The daily expansion of technology is pushing people online at younger and younger ages. Cyberspace is the place for educational purposes, entertainment offerings, and for communicating with family and friends.
But not every online landing page is a safe space for all family members to access on the internet.
Parents need to establish internet safety rules to help their kids form healthy habits on the world wide web that they can benefit from once they enter into adulthood.
Cybersafety involves having an awareness of the dangers of the internet, reducing risks associated with online usage, and keeping the user and the device that they are using safe while surfing the web.
Just because the internet may be a digital realm doesn’t mean it can’t create very real physical and emotional problems offline. Visit the main internet statistics to learn more.
Protect your family and their well-being from internet dangers with these valuable tips.
1. Dangers of the internet and social media
Malicious content comes in many forms on the internet. Digital danger can emerge in a multitude of menacing ways, such as identity theft, scams, bullying, pornography, viruses, predators, and acts of violence.
In order to practice cyber safety when using social media, give yourself a head start by being aware of the common problems, like anxiety, bad time management, depression, isolation, low self-esteem, and sleep deprivation.
2. How to block inappropriate content
Block content that is inappropriate for children with parental control software and by setting up parental controls on all of the devices that your children use on a regular basis.
Restrict access to distinctive apps that your kids may frequent and control the amount of time that your kids spend on these devices.
If your child will be using devices at their friend’s home when you are not around, communicate with the adult that will be responsible at that location to know which cyber safety standards they will be implementing.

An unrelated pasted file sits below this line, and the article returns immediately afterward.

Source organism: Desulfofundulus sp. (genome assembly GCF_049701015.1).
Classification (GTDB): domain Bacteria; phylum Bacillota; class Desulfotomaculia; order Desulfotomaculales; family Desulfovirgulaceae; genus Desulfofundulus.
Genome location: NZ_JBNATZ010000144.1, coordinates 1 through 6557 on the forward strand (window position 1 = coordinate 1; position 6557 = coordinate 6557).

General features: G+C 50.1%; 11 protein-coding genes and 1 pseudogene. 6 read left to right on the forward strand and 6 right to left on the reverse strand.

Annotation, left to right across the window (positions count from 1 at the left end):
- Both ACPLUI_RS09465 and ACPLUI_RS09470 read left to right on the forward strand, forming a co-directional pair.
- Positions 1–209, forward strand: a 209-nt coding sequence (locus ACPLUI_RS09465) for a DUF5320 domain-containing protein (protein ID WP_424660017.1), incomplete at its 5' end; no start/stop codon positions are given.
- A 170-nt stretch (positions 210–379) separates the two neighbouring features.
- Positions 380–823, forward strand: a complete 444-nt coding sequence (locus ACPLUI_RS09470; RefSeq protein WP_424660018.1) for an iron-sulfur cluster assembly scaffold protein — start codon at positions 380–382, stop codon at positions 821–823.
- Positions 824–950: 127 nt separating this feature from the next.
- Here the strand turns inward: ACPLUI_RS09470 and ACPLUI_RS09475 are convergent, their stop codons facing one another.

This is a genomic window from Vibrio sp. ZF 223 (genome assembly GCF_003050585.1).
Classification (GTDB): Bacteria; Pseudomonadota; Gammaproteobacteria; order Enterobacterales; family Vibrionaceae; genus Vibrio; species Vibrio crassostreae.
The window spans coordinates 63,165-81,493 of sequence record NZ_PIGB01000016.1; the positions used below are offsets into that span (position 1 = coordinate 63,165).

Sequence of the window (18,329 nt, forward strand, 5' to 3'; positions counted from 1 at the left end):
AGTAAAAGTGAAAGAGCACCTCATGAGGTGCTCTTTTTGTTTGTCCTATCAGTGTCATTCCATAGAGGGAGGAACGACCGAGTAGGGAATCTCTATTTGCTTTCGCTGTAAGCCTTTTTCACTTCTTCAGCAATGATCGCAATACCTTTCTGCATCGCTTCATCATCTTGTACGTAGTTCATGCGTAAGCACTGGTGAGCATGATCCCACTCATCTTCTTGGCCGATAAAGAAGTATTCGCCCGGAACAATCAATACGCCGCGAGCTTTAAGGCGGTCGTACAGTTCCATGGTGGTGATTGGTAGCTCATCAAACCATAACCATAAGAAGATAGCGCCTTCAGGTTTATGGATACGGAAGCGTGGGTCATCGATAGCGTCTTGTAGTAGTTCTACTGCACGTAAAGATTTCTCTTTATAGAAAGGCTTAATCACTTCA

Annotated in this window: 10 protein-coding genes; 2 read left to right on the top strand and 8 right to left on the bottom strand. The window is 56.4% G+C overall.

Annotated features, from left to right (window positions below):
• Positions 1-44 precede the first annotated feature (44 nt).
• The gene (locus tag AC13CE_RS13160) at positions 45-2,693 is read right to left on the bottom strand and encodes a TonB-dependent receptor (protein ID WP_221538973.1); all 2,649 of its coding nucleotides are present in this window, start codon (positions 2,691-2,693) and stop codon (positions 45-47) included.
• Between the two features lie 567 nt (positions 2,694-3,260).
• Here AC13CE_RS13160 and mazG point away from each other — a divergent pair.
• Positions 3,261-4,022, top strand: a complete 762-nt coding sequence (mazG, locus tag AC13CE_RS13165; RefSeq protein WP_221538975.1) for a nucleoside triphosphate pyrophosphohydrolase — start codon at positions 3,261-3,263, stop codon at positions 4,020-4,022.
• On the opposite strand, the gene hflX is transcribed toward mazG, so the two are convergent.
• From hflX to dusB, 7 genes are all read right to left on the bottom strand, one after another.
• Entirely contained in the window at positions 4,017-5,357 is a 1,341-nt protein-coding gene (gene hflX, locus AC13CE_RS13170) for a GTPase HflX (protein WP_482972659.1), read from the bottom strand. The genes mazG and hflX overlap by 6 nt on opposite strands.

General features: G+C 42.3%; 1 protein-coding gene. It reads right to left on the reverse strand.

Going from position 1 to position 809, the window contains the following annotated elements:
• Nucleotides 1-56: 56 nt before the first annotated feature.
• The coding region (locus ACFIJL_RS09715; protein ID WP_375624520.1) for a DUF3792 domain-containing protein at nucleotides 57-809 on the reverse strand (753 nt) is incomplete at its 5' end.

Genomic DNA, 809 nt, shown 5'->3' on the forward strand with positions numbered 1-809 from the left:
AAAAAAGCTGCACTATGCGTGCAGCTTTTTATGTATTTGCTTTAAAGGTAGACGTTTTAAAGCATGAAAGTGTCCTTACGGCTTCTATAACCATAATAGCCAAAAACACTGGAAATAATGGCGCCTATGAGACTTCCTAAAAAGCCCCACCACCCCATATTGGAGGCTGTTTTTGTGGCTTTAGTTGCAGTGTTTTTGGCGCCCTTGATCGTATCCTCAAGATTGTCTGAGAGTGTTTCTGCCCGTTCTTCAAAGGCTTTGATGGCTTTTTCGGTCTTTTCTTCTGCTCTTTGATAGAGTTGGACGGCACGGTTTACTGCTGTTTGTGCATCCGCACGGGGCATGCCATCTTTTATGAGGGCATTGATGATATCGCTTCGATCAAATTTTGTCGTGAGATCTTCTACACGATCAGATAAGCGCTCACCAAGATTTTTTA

Block inappropriate images on the Google search engine by turning on the SafeSearch feature to prevent explicit videos, websites, and images from popping up in the search results.
3. How to protect your child from cyberbullying
The longer that children are online, the more likely they will be to experience some form of cyberbullying on social media platforms, apps, or websites where user communication occurs.
What are some ways to curb cyberbullying or empower your kids to be able to cope with this form of online torment if these situations ever take place?
Make sure that your young ones understand exactly what cyberbullying is so that they can have the ability to articulate what has happened to them when they seek help. Knowing what cyberbullying is and that it exists can also keep them aware of it before it even occurs.
Are you aware of which apps your child is using, and do you have access to these accounts?
Instead of responding directly to the bully and potentially making the situation even worse, block and or report bullies who threaten your loved ones or even you, for that matter.
4. Privacy and passwords
Staying on top of the privacy settings for all of your digital devices and online accounts is a key factor in protecting your family from internet dangers.
Keep personal information such as your date of birth, street address, phone number, social security number, credit card numbers, and even license plate numbers private.
As a parent, make sure that you are making it as difficult for child predators as possible by keeping your kids’ full names and email addresses off of the internet.
Use complex and different passwords for your various accounts instead of making them all the same or easy to guess.
5. The dangerous ‘don’ts’ for online behavior
Don’t conversate with strangers online and share personal information about yourself.
Don’t visit any suspicious websites used to bring you in using click bait titles, and definitely don’t download anything from them.
Don’t click on pop-up windows that appear suddenly. They can be prevented by installing a pop-up blocker on your browser.
Don’t spend all day online. Put limitations on how much time your children are allowed to engage with their screened devices.
Don’t post pictures on any social media profiles of yourself in public places that can make it easy for a sketchy stalker to locate you in real-time.
By establishing protective measures into place beforehand and making use of equipment such as a gryphon router, you can draw clear lines between your loved ones and dangerous situations online.